Newborn Foundation Applauds Introduction of SHINE Act to Enhance Universal Newborn Screening for Critical Congenital Heart Disease

SAINT PAUL, MN – June 16, 2016 — The Newborn Foundation and the Newborn Coalition applaud the introduction of the SHINE Act (H.R. 5479) by Rep. Betty McCollum (MN-4) in the U.S. House of Representatives on Tuesday. The legislation – Screening Hearts in Newborns - will provide funding for public health infrastructure to enhance state-based implementation, quality improvement and data collection programs associated with newborn screening for Critical Congenital Heart Disease (CCHD). Congenital heart defects are the most common and deadly birth defect – accounting for the majority of birth-defect related deaths in infancy. Of the estimated 40,000 babies born each year in the U.S. with CHD, more than 25% are “critical” heart problems, requiring significant medical intervention in the first days or weeks of life. CCHD screening was added to the U.S. Routine Uniform Screening Panel (RUSP) by the Department of Health and Human Services in 2011. 47 out of 50 states and the District of Columbia now require the test by law or statute.

“Babies with critical congenital heart defects may look perfectly healthy, so early diagnosis is imperative in getting them the treatment they need,” said Congresswoman McCollum (@BettyMcCollum04). “The SHINE Act provides public health support for CCHD screening to help ensure quality and timely assessment of screening results benefiting these babies, their families, and our health care system as a whole.”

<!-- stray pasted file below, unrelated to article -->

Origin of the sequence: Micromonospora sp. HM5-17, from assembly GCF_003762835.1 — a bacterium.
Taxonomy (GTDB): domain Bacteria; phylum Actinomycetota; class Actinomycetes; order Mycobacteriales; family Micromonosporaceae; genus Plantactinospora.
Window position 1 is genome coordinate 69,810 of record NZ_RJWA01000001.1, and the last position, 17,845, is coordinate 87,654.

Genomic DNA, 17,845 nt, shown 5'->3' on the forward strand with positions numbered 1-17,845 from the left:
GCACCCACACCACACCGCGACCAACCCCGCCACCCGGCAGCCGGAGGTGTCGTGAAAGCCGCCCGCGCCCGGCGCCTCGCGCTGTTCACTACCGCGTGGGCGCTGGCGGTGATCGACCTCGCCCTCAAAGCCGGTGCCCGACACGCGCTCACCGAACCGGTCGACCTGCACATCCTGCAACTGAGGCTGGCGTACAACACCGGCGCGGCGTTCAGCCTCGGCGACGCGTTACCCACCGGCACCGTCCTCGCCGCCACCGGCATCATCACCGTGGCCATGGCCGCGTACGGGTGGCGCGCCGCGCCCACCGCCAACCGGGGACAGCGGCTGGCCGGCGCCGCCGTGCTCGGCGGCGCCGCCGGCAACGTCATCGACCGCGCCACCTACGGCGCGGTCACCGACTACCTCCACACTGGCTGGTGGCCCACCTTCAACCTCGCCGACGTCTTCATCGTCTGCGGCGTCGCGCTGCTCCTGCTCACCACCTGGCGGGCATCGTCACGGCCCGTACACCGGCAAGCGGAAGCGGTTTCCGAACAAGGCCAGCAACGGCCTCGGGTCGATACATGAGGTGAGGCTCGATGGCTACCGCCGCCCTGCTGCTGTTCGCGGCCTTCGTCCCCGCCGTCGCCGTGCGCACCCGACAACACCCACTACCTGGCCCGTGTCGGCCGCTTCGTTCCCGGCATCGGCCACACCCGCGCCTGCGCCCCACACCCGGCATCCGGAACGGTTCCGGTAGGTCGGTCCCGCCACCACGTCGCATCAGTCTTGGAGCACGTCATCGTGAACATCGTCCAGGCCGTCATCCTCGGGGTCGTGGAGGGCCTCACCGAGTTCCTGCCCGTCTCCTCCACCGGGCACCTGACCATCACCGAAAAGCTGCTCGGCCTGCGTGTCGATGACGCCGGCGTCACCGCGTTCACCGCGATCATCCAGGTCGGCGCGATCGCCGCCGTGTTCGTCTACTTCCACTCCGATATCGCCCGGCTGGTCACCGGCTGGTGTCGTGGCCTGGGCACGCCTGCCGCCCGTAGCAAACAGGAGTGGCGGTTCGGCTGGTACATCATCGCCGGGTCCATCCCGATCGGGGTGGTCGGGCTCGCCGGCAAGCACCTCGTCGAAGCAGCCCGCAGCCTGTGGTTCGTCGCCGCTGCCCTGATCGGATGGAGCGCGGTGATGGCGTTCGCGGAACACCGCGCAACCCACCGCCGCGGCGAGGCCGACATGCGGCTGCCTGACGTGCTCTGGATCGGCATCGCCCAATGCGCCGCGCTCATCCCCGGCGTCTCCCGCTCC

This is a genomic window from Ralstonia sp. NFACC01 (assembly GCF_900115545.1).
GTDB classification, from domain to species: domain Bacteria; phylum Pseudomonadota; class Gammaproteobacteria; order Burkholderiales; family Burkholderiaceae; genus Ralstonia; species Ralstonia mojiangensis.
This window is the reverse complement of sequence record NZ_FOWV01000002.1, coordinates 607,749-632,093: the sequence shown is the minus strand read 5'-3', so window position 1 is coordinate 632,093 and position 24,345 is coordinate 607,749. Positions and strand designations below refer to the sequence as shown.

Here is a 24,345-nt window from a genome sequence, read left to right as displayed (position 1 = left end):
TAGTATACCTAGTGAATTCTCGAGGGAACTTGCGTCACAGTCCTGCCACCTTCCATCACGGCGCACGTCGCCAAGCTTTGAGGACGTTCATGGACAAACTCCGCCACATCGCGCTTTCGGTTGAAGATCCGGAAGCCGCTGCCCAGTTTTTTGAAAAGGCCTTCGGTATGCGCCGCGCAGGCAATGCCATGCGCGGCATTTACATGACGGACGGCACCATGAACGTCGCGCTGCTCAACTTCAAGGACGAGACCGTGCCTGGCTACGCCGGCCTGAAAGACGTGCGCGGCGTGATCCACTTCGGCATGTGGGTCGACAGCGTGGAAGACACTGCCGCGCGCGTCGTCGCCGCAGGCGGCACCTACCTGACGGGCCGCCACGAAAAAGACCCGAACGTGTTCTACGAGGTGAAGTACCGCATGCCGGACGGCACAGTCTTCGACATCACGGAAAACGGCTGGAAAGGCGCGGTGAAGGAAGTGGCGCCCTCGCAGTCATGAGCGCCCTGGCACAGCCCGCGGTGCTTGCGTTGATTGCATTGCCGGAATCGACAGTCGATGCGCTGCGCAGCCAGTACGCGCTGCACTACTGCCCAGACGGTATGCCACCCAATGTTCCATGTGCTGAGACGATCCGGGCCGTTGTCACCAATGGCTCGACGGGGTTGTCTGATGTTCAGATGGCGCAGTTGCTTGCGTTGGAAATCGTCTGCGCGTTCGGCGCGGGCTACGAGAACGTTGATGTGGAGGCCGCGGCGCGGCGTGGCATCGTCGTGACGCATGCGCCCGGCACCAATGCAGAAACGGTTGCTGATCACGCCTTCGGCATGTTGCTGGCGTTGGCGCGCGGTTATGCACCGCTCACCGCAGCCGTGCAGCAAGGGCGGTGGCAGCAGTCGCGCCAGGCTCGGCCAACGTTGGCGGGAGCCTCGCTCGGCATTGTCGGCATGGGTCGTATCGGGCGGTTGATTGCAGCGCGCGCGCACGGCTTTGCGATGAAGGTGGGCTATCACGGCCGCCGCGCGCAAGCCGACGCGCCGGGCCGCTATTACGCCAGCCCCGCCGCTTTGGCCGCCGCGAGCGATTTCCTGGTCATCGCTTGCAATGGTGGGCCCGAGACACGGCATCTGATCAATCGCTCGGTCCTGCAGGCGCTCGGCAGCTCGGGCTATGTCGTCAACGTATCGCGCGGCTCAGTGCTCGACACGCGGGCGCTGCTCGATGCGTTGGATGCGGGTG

Among the newest conditions to be added to the RUSP, CCHD screening has thus far lacked the dedicated federal funds appropriated to every other medical condition currently on the federally recommended newborn screening panel. The Foundation is joined by the Patient Safety Movement Foundation and other advocates in supporting legislation that ensures timely, safe and high quality newborn screening, including CCHD screening.

“We are grateful to the many clinicians and public officials who have taken this new screening to heart since we first advocated for it back in 2010,” said Annamarie Saarinen, Co-founder and CEO, Newborn Foundation | Coalition and mother of a daughter diagnosed at 2 days old with critical heart defects. “This legislation will help improve what has become a vital bedside test by supporting the public health, data and technology needs of newborn CCHD screening.”

Unlike newborn bloodspot screening, pulse oximetry screening is a non-invasive, painless, test – similar to a vital sign assessment - that measures the amount of oxygen in the blood. It is estimated that 98% of U.S. newborns are already receiving CCHD screening for “hidden” heart defects and other serious health complications that can be diagnosed through early detection of hypoxemia (low blood oxygen levels). Prior to universal CCHD screening, it is estimated that nearly 1/3 of babies with critical heart defects risked leaving the hospital nursery undiagnosed. Delays in diagnosis and treatment can cause severe cognitive, physical disabilities and even death. Early treatment can prevent the irreversible complications of heart defects, providing cost savings and ensuring better health outcomes for babies. States such as California have documented saving $9.32 in health care costs for every dollar spent on newborn screening.